"People don't plan to fail, they fail to plan." This popular phrase describes those who lack specific plans for retirement. Without a financial "roadmap" to guide them, their "destination" and the amount of time and money needed to get there are unknown. Several studies show a link between the act of planning and subsequent financial behavior. A survey sponsored by NationsBank and the Consumer Federation of America found that, no matter what their income, people with a plan save more money, save or invest in smarter ways, and feel better about their progress than those without a plan.
According to the 1999 Retirement Confidence Survey, 52% of all households have tried to calculate how much they need to save by the time they retire. Those who have done a calculation have saved considerably more than those who have not. The median amount accumulated by households that have figured out how much they need in retirement is $66,532, compared with a median of $14,054 for those who have not done the math.
People who haven't yet calculated their required retirement savings certainly don't lack for resources. A recent search by The Wall Street Journal of the search engine yahoo.com, alone, found 933 Web sites with retirement calculators. Unfortunately, different calculators are likely to produce different results. This is primarily due to differences in the number, type, and complexity of questions asked and each calculator's underlying assumptions.
Some retirement calculators, such as the American Savings Education Council's Ballpark Estimate (www.asec.org), keep calculations simple by making assumptions about one or more key variables (e.g., yield on investments). Other planning tools allow users to make their own assumptions. Caution should be used with all retirement analyses. Assumptions must understood in order to interpret the output correctly.
Five key variables in retirement savings analyses are: age at retirement, amount of annual income needed in retirement, growth rate on investments, amount of money currently saved for retirement, and number of years in retirement (life expectancy). Most planning tools incorporate all of these factors, any one of which can be changed to greatly affect the results of an analysis.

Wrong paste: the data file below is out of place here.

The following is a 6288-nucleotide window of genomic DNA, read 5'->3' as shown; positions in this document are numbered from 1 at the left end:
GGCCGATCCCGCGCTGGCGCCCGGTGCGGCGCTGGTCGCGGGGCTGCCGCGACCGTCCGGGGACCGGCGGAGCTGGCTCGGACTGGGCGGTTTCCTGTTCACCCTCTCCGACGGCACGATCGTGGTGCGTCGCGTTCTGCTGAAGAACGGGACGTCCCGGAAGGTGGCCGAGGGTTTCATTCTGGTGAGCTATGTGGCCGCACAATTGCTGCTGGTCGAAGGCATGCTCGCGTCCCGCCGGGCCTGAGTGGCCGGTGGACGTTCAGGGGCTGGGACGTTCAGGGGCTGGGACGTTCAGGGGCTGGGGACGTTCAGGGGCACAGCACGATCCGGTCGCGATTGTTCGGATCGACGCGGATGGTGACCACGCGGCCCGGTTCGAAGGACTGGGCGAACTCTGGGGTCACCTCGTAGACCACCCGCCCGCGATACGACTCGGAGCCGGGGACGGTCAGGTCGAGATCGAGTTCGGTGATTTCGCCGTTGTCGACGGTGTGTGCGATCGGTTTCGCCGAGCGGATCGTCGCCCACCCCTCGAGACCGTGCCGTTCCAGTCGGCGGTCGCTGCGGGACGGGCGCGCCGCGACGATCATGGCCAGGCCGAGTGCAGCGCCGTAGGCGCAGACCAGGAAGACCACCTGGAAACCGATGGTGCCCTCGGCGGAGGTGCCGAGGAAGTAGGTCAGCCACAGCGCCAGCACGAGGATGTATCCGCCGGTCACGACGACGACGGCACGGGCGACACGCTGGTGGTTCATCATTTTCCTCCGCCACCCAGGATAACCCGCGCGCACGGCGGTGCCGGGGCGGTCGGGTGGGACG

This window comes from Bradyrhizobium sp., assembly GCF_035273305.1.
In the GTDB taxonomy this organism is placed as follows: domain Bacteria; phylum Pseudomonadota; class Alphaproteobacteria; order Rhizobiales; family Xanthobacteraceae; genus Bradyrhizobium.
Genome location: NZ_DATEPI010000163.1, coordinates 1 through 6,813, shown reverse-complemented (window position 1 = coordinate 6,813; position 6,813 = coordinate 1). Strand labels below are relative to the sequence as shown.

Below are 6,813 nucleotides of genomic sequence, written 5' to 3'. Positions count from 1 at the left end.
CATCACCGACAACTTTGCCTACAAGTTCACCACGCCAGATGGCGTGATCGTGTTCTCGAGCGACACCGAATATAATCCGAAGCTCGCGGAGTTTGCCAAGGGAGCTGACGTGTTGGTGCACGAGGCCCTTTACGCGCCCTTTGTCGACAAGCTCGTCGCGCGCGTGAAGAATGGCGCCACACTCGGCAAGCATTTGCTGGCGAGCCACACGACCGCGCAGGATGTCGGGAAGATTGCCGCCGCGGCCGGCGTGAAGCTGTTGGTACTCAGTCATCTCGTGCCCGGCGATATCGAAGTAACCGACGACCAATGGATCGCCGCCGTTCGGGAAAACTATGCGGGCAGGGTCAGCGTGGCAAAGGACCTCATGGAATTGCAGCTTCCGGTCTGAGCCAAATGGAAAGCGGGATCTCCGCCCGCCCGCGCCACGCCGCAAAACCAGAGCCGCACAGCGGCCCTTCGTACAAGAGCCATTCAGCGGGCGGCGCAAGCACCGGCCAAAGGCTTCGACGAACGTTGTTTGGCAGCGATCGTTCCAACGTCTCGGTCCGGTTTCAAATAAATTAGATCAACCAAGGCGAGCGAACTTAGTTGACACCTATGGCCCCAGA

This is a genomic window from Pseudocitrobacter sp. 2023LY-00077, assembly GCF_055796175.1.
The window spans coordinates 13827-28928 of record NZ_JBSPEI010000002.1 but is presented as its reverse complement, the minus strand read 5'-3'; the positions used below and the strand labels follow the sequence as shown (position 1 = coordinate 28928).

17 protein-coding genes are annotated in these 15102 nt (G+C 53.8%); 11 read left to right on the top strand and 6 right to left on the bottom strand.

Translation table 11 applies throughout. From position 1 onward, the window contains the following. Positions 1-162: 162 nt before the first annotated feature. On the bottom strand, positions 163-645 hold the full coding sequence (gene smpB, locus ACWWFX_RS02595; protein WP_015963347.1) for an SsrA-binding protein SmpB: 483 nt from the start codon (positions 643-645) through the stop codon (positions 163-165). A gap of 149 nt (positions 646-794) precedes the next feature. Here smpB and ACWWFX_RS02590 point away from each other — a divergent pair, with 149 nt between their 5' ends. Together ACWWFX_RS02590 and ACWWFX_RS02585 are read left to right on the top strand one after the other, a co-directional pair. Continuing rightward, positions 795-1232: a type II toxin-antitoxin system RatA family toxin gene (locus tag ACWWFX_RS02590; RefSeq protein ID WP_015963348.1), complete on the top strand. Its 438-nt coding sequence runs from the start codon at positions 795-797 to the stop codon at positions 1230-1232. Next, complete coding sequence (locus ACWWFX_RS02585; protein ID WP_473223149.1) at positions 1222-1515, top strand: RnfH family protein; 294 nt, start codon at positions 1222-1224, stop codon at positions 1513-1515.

Basically, there are two ways to "catch up" financially: take action now to increase retirement savings and take action later to decrease the amount of retirement savings required. Strategies to increase income include: increasing payroll deductions, reducing expenses to "find" money to invest, accelerating household debt repayment, "moonlighting" for additional income and retirement plans (e.g., SEPs) for the self-employed, investing aggressively before and during retirement, automating investment deposits, and maximizing tax-deferral opportunities (e.g., IRAs).
Strategies to reduce the amount of money needed for retirement include: trading down to a smaller home, moving to a less expensive location, delaying retirement, working after retirement, tapping home equity via a reverse mortgage, and making withdrawals from taxable accounts first.
The popular phrase "there ain't no such thing as a free lunch," is a useful description of the retirement planning process. When calculating the amount to save, various decisions have their costs. For example, early retirement at age 55 requires increased saving because the time available to accumulate funds is reduced and withdrawals are extended over a longer time period. Likewise, catch-up planning strategies require trade-offs: working longer versus investing more aggressively, for example, or trading down housing versus contributing more to tax-deferred plans. Fortunately, time is still on baby boomers' side. With specific financial plans and alternatives described above, even "late bloomers" can afford to retire comfortably and have their money last as long as they do.